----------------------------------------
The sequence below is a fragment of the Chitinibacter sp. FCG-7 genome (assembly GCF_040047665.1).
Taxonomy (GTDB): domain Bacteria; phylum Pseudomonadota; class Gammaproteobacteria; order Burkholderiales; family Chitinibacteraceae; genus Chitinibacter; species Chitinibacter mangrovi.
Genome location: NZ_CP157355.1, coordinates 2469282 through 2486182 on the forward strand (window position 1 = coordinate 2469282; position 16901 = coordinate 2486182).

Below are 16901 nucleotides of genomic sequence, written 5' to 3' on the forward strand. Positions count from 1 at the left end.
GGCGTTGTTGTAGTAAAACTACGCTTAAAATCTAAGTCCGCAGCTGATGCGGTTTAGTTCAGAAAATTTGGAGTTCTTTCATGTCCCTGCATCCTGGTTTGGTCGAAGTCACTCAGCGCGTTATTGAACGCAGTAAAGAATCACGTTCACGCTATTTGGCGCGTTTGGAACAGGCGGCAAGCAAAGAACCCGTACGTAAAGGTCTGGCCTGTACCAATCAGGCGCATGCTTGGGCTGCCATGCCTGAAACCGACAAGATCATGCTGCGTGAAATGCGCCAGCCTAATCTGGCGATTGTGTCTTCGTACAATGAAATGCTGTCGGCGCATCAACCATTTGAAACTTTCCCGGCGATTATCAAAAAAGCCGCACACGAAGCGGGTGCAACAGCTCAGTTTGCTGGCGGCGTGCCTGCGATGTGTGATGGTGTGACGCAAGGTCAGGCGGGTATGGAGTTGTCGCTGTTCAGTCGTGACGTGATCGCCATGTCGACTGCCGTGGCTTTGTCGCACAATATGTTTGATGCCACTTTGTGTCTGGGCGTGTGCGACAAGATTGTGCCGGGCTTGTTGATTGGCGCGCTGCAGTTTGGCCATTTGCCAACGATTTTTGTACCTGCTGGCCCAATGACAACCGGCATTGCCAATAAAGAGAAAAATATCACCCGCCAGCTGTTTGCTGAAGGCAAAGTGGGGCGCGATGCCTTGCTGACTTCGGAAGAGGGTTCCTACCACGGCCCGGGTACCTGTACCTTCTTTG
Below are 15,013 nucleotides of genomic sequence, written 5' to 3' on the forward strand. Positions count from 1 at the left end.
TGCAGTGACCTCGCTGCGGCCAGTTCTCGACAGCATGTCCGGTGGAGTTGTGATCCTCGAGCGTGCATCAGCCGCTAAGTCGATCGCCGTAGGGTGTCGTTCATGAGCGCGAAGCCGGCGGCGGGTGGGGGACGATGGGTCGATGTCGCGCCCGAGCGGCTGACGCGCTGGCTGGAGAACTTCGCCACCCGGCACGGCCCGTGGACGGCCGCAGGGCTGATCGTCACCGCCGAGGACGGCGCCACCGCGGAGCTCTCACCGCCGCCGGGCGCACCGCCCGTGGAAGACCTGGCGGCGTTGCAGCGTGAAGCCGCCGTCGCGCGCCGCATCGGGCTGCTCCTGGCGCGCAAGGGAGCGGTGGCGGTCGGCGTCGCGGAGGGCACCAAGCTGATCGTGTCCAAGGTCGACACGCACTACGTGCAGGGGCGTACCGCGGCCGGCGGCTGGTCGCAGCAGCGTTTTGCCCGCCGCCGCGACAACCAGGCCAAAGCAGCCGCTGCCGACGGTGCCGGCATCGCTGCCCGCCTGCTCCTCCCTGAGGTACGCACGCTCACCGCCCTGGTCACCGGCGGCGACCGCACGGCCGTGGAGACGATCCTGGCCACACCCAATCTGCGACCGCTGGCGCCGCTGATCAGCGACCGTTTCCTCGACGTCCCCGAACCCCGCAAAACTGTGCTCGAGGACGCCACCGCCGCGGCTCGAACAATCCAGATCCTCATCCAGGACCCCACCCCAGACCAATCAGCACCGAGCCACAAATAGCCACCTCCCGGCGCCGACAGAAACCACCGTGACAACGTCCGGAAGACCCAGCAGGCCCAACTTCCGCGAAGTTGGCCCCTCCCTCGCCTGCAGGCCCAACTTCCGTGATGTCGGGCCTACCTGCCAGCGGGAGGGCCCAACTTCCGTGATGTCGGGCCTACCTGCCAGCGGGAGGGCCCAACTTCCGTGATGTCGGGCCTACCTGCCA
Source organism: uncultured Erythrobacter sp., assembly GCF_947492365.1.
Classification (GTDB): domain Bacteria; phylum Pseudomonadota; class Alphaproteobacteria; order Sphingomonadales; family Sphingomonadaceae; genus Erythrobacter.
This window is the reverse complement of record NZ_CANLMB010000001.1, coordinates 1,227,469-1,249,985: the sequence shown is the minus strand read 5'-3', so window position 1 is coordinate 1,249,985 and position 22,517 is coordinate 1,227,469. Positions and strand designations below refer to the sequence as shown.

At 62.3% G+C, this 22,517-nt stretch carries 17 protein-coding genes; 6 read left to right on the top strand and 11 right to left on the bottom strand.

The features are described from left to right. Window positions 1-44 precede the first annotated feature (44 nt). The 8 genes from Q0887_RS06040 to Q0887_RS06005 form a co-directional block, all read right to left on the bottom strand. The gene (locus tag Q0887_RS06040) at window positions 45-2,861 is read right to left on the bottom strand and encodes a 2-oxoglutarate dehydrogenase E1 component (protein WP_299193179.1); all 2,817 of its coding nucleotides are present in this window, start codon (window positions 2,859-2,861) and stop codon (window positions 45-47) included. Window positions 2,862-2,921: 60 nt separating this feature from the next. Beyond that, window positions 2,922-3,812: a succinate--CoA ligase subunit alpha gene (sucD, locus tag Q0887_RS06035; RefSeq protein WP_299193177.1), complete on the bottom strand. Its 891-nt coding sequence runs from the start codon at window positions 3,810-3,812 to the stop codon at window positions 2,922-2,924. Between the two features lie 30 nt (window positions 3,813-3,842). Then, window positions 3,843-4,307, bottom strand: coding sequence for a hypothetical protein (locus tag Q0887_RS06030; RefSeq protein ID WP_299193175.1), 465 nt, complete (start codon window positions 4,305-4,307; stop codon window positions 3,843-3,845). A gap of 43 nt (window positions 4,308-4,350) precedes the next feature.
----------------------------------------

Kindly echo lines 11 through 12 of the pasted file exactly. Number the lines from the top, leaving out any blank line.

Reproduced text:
At 62.3% G+C, this 22,517-nt stretch carries 17 protein-coding genes; 6 read left to right on the top strand and 11 right to left on the bottom strand.

The features are described from left to right. Window positions 1-44 precede the first annotated feature (44 nt). The 8 genes from Q0887_RS06040 to Q0887_RS06005 form a co-directional block, all read right to left on the bottom strand. The gene (locus tag Q0887_RS06040) at window positions 45-2,861 is read right to left on the bottom strand and encodes a 2-oxoglutarate dehydrogenase E1 component (protein WP_299193179.1); all 2,817 of its coding nucleotides are present in this window, start codon (window positions 2,859-2,861) and stop codon (window positions 45-47) included. Window positions 2,862-2,921: 60 nt separating this feature from the next. Beyond that, window positions 2,922-3,812: a succinate--CoA ligase subunit alpha gene (sucD, locus tag Q0887_RS06035; RefSeq protein WP_299193177.1), complete on the bottom strand. Its 891-nt coding sequence runs from the start codon at window positions 3,810-3,812 to the stop codon at window positions 2,922-2,924. Between the two features lie 30 nt (window positions 3,813-3,842). Then, window positions 3,843-4,307, bottom strand: coding sequence for a hypothetical protein (locus tag Q0887_RS06030; RefSeq protein ID WP_299193175.1), 465 nt, complete (start codon window positions 4,305-4,307; stop codon window positions 3,843-3,845). A gap of 43 nt (window positions 4,308-4,350) precedes the next feature.